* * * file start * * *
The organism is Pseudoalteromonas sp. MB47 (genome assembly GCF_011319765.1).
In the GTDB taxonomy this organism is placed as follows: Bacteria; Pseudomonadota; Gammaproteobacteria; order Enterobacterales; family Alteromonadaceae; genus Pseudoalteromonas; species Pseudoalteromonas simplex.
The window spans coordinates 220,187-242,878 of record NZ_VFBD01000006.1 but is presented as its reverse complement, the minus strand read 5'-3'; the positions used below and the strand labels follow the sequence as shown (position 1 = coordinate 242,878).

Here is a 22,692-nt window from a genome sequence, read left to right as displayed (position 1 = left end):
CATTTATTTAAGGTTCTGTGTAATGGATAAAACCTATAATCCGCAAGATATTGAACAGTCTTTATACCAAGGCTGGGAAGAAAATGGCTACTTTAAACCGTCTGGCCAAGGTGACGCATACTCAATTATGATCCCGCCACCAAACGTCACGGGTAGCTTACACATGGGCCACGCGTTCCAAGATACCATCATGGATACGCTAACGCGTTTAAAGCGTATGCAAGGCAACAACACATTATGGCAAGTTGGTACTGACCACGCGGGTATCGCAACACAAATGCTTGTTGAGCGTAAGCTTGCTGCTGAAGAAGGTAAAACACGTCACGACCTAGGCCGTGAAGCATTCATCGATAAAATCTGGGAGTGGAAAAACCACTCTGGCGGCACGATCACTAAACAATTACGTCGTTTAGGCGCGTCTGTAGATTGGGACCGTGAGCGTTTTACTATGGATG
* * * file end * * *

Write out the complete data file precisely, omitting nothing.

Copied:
The organism is Pseudoalteromonas sp. MB47 (genome assembly GCF_011319765.1).
In the GTDB taxonomy this organism is placed as follows: Bacteria; Pseudomonadota; Gammaproteobacteria; order Enterobacterales; family Alteromonadaceae; genus Pseudoalteromonas; species Pseudoalteromonas simplex.
The window spans coordinates 220,187-242,878 of record NZ_VFBD01000006.1 but is presented as its reverse complement, the minus strand read 5'-3'; the positions used below and the strand labels follow the sequence as shown (position 1 = coordinate 242,878).

Here is a 22,692-nt window from a genome sequence, read left to right as displayed (position 1 = left end):
CATTTATTTAAGGTTCTGTGTAATGGATAAAACCTATAATCCGCAAGATATTGAACAGTCTTTATACCAAGGCTGGGAAGAAAATGGCTACTTTAAACCGTCTGGCCAAGGTGACGCATACTCAATTATGATCCCGCCACCAAACGTCACGGGTAGCTTACACATGGGCCACGCGTTCCAAGATACCATCATGGATACGCTAACGCGTTTAAAGCGTATGCAAGGCAACAACACATTATGGCAAGTTGGTACTGACCACGCGGGTATCGCAACACAAATGCTTGTTGAGCGTAAGCTTGCTGCTGAAGAAGGTAAAACACGTCACGACCTAGGCCGTGAAGCATTCATCGATAAAATCTGGGAGTGGAAAAACCACTCTGGCGGCACGATCACTAAACAATTACGTCGTTTAGGCGCGTCTGTAGATTGGGACCGTGAGCGTTTTACTATGGATG